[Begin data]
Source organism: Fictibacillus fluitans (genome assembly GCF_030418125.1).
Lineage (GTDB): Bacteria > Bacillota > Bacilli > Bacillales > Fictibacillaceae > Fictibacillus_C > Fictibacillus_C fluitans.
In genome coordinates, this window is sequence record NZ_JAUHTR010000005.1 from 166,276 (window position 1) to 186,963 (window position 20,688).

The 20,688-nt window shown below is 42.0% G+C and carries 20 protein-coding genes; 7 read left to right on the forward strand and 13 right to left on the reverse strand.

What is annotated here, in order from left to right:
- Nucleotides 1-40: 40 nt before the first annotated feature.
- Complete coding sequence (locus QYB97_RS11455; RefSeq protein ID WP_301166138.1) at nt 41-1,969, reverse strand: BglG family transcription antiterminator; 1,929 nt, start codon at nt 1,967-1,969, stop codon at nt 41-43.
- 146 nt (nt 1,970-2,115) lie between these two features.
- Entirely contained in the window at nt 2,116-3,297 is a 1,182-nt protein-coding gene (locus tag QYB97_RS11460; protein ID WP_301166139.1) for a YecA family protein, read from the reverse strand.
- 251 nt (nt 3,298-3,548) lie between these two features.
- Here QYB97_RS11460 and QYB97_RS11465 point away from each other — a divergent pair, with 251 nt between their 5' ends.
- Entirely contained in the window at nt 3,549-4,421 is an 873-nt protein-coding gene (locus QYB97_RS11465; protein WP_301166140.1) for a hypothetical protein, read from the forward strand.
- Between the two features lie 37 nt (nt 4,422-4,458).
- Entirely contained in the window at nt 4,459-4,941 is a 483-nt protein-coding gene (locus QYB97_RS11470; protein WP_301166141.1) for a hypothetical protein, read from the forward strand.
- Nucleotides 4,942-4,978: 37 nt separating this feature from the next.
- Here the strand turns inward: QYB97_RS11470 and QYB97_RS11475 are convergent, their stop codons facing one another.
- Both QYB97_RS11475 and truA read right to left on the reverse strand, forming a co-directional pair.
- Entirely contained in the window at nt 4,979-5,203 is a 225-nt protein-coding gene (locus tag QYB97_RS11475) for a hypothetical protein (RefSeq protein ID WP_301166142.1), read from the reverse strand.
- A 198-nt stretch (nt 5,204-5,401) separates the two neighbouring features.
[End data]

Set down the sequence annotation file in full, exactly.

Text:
Source organism: Fictibacillus fluitans (genome assembly GCF_030418125.1).
Lineage (GTDB): Bacteria > Bacillota > Bacilli > Bacillales > Fictibacillaceae > Fictibacillus_C > Fictibacillus_C fluitans.
In genome coordinates, this window is sequence record NZ_JAUHTR010000005.1 from 166,276 (window position 1) to 186,963 (window position 20,688).

The 20,688-nt window shown below is 42.0% G+C and carries 20 protein-coding genes; 7 read left to right on the forward strand and 13 right to left on the reverse strand.

What is annotated here, in order from left to right:
- Nucleotides 1-40: 40 nt before the first annotated feature.
- Complete coding sequence (locus QYB97_RS11455; RefSeq protein ID WP_301166138.1) at nt 41-1,969, reverse strand: BglG family transcription antiterminator; 1,929 nt, start codon at nt 1,967-1,969, stop codon at nt 41-43.
- 146 nt (nt 1,970-2,115) lie between these two features.
- Entirely contained in the window at nt 2,116-3,297 is a 1,182-nt protein-coding gene (locus tag QYB97_RS11460; protein ID WP_301166139.1) for a YecA family protein, read from the reverse strand.
- 251 nt (nt 3,298-3,548) lie between these two features.
- Here QYB97_RS11460 and QYB97_RS11465 point away from each other — a divergent pair, with 251 nt between their 5' ends.
- Entirely contained in the window at nt 3,549-4,421 is an 873-nt protein-coding gene (locus QYB97_RS11465; protein WP_301166140.1) for a hypothetical protein, read from the forward strand.
- Between the two features lie 37 nt (nt 4,422-4,458).
- Entirely contained in the window at nt 4,459-4,941 is a 483-nt protein-coding gene (locus QYB97_RS11470; protein WP_301166141.1) for a hypothetical protein, read from the forward strand.
- Nucleotides 4,942-4,978: 37 nt separating this feature from the next.
- Here the strand turns inward: QYB97_RS11470 and QYB97_RS11475 are convergent, their stop codons facing one another.
- Both QYB97_RS11475 and truA read right to left on the reverse strand, forming a co-directional pair.
- Entirely contained in the window at nt 4,979-5,203 is a 225-nt protein-coding gene (locus tag QYB97_RS11475) for a hypothetical protein (RefSeq protein ID WP_301166142.1), read from the reverse strand.
- A 198-nt stretch (nt 5,204-5,401) separates the two neighbouring features.